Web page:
Video Proceedings
To view the presentations, please
Sign In or Register
HOME | About SSPC 2018 | | Contact

The Definition and Cause of Osmotic Blistering in Resinous Floor Coatings


By Marcus Gray, Dur-A-Flex

Presented at SSPC 2015; Session: Concrete Floor Protection; Session chair: Bob Murphy, The Sherwin-Williams Company

You must sign in to view this presentation.*

*By signing in and accessing the video, you agree to the terms and conditions of this site.

Understanding the key components that cause osmotic blistering is essential to not only applying the proper concrete floor coating, but for potentially walking away from a problem floor. Resinous floor coatings are organic coatings that have limitations. Coating failures are typically linked to moisture in the concrete slab. This can be a problem for resinous floor coatings that aren't moisture tolerant. However, there are cases when moisture tolerant coatings fail. The combination of the concrete surface (semi-permeable membrane), moisture, soluble salts/ions, and non-breathable coatings creates the osmotic cell with pressures that can exceed the adhesion strength of the coating. When the pressure exceeds the adhesion strength, blisters will occur.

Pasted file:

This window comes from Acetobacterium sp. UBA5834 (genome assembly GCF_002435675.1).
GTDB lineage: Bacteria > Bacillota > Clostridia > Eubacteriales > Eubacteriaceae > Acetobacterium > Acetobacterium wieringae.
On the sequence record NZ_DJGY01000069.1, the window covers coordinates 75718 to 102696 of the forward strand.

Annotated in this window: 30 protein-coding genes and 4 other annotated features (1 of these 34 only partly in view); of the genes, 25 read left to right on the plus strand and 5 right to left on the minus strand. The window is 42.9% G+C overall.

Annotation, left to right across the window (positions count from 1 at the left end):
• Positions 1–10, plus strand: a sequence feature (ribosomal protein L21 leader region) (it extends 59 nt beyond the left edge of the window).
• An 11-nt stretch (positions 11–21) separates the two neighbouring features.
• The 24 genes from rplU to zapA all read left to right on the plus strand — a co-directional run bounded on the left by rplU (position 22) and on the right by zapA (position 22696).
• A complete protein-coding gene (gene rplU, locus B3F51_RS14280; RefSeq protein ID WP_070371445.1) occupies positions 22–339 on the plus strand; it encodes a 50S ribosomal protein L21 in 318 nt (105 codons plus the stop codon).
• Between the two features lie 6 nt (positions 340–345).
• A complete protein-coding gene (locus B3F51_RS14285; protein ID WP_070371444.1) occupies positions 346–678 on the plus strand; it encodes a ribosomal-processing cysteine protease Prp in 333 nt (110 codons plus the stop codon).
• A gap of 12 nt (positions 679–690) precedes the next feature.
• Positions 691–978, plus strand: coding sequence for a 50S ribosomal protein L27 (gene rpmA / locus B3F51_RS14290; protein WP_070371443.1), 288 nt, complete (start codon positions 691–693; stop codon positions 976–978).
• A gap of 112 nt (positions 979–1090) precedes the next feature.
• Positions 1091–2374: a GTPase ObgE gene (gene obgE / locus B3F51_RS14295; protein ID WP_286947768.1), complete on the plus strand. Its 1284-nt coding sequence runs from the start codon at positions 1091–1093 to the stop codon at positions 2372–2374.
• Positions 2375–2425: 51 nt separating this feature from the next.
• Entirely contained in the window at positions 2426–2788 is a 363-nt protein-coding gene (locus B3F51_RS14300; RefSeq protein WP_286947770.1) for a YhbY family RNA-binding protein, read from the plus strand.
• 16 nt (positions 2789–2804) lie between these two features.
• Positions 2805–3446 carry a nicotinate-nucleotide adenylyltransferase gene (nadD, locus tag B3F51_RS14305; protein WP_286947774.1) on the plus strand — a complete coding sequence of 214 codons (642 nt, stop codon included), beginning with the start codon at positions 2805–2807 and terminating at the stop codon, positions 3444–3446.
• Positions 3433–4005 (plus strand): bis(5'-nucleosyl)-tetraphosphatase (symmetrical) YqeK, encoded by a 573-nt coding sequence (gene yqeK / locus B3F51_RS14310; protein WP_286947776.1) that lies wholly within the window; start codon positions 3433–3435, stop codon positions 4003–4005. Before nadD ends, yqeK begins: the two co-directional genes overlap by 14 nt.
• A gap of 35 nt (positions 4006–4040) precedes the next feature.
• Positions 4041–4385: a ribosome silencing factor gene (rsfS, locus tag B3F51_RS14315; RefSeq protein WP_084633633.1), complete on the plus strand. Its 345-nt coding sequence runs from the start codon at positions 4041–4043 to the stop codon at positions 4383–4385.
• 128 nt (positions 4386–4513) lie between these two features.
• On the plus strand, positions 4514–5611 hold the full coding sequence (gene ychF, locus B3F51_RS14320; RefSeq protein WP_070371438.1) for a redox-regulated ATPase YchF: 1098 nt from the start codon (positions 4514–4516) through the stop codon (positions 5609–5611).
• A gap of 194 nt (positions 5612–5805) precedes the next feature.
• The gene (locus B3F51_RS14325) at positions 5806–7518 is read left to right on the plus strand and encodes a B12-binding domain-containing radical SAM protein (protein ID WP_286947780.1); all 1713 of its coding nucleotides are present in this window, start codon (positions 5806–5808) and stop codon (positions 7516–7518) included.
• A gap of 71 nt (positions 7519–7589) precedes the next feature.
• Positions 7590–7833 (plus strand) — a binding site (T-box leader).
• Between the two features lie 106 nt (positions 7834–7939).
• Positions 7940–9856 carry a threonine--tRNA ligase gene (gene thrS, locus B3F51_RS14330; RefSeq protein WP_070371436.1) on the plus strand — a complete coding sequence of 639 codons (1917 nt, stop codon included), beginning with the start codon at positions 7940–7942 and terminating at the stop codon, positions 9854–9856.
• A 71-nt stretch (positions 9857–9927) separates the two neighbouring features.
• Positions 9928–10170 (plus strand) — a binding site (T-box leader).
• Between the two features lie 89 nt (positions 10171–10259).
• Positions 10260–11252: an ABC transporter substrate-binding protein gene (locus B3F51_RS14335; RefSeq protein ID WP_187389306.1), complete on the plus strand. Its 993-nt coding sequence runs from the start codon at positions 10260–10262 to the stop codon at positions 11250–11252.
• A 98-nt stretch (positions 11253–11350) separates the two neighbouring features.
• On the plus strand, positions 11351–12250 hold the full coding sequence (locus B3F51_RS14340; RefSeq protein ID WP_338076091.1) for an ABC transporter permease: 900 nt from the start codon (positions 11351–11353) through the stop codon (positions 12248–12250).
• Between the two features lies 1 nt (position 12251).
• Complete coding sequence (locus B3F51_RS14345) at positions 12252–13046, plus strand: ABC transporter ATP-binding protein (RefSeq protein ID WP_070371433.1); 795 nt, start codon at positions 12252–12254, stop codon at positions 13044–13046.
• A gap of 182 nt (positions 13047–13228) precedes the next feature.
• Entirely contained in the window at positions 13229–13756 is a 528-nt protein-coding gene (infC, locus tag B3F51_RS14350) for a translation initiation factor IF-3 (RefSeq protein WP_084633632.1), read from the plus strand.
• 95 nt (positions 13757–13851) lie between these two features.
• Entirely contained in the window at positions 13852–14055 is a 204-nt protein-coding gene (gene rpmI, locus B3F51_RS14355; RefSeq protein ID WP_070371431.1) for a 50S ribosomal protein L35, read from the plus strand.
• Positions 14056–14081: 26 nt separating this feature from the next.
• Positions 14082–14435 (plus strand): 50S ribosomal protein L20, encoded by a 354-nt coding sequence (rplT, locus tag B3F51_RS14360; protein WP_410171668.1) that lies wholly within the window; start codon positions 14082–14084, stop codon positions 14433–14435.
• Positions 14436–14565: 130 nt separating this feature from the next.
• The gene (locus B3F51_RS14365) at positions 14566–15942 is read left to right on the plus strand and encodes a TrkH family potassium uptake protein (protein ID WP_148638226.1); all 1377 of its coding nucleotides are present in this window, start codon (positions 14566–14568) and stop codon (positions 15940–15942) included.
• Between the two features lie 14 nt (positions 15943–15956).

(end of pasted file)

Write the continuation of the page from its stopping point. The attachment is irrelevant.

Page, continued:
Concrete has natural levels of Sodium (Na+), Potassium (K+) and Chloride (Cl-). These ions are typically found in sand, gravel, and Portland cement, which make up a concrete slab. Additionally, they can be found in the soil. Elevated levels of these soluble ions and/or salts at the bond line can have a destructive effect on the bond between the resinous coating and concrete.

© 2012-2023 SSPC. All rights reserved. | Terms of Use | Privacy Policy

Phone: 412.281.2331 | Toll-free: 877.281.7772 | Fax: 412.281.9992 | |